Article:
Foreign importers turn to Dar es Salaam port

Vessels berthed at Dar Port
Tanzania's ports efficient and competitiveness rates have started to attract new customers - this time from Rwanda, Burundi and Uganda.

The three countries have both option of using Dar es Salaam or Mombasa ports but efficient in cargo clearance, safety and security play a big role on wooing back clients.

On Tuesday it was reported that Rwandese importers and exporters are turning to Dar es Salaam port, due to relative affordability in clearing and forwarding rates compared to Mombasa port in Kenya.

The Minister for Transport, Dr Harrison Mwakyembe, said recently that in order to cope with the current ports competitions in the region, Dar es Salaam has to run as there was no time to waste. 

Clients may start looking elsewhere.
"We have to run and increase capacity ahead of demand as some ports are already ahead from us," Dr Mwakyembe said, during the European Unions' ambassadors tour of Dar port to inspect its efficiency.

The minister said that Burundians and Ugandans have shown a huge interest of using the country's ports, especially Dar es Salaam port and Mwambani in Tanga. Last week a Tanzania Ports Authority (TPA) delegation toured Kampala on the same mission.

Rwanda's clearing and forwarding agent, who is based in Mombasa, Kenya, Mr Robert Kalisa Zimulinda, was quoted by New Times of Rwanda as saying that many agents have shifted to Dar es Salaam owing to the numerous bottlenecks at Mombasa.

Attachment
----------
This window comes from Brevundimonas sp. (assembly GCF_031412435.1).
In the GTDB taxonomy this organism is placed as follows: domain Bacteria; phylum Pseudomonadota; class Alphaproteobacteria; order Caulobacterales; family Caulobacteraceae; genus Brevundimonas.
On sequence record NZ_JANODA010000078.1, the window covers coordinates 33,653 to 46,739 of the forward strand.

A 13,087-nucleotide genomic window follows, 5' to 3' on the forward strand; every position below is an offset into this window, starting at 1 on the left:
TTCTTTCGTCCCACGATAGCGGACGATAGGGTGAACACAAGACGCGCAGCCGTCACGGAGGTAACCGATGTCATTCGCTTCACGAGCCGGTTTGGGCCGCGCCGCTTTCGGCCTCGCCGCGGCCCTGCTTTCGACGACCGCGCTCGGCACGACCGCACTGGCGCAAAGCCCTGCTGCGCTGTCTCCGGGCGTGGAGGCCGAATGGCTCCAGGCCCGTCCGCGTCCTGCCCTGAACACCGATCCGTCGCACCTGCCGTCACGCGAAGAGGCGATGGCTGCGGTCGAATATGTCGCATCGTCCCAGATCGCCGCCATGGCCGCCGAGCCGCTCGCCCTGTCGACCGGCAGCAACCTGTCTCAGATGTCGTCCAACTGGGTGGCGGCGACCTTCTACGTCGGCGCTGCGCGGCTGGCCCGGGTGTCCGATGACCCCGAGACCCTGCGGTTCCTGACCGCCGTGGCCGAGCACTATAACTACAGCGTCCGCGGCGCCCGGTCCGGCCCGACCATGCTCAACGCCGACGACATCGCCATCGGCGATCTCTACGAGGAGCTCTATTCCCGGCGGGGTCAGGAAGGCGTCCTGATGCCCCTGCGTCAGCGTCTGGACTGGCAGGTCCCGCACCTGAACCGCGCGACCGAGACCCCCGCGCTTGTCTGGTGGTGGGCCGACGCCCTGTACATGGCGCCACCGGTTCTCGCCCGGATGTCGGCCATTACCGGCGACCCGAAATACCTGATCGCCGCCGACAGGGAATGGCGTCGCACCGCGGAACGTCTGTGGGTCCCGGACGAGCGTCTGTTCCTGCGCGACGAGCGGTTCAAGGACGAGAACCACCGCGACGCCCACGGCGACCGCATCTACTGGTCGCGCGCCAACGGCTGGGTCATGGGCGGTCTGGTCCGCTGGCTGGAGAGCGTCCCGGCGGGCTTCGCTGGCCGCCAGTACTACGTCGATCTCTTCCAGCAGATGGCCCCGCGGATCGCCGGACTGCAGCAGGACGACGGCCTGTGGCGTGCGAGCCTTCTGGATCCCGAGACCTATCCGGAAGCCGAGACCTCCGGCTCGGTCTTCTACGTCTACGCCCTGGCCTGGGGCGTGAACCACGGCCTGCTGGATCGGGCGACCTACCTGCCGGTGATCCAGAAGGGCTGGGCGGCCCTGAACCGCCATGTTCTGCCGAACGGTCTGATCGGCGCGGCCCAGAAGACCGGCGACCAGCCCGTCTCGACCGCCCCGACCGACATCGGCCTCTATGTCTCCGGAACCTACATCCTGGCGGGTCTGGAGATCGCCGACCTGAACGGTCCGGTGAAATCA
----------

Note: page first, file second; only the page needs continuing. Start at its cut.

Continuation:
The agent said that it takes over 1,200 US dollars (about 1.92m/) to clear and transport a small car from Mombasa to Kigali compared to only 700 US dollars (1.12m/-) that's spent at the Dar es Salaam port.

"We were many at this port but because of all these barriers over 80 per cent of Rwanda clearing and forwarding agents have left for Dar. We don't have jobs here. We remain here because of the few clients who still have confidence in this port," Mr Zimulinda said.

He added that apart from the trade barriers, the port lacks capacity to handle all the imports and exports. At the port, the container terminal is congested with imported shipping containers waiting for the owners to clear them.

According to him, the ports authority provides only nine days to clear the goods after they have landed, failure of which leads to a fine of 60 US dollars (about 96,000/-) per day.

Dar port provides 14 days as grace period to clear a transit consignment. After that period a 20 twenty-foot equivalent units TEUs and 40 TEUs subjected to 32 US dollars and 72 US dollars respectively.

Other factor that led Rwandese traders to turn to Dar es Salaam was fear that the coming Kenyan general elections, slated for March 4, next year, may turn chaotic.
Thirteen port users are demanding more than 47.5 million US dollars for losses incurred in 2007 following election violence. The Kenyan Ports Authority was quoted by New Times of Rwanda as saying that they are experiencing a reduction in volume of goods handled through Mombasa port.

In the last one year Dar es Salaam port has registered positive records on efficiency in cargo clearance, safety and security. The port managed to improve stevedore from 415 tonnes per gang shift to 446 per gang shift in October, this year.

While onshore handling of cars also improved per shift from 210 to 497 units during the same period and yard density at the main container terminal improved from an average of 62 per cent in 2011 to 52 per cent by October, this year, reflecting a no terminal congestion situation.

Other improvements in the last one year include overall ships turnaround time that has been reduced from an average of 7.3 days last year to 6.4 days per ship by last October.
Source:The Daily News and Agencies,, reported from Dar es Salaam and Mombasa
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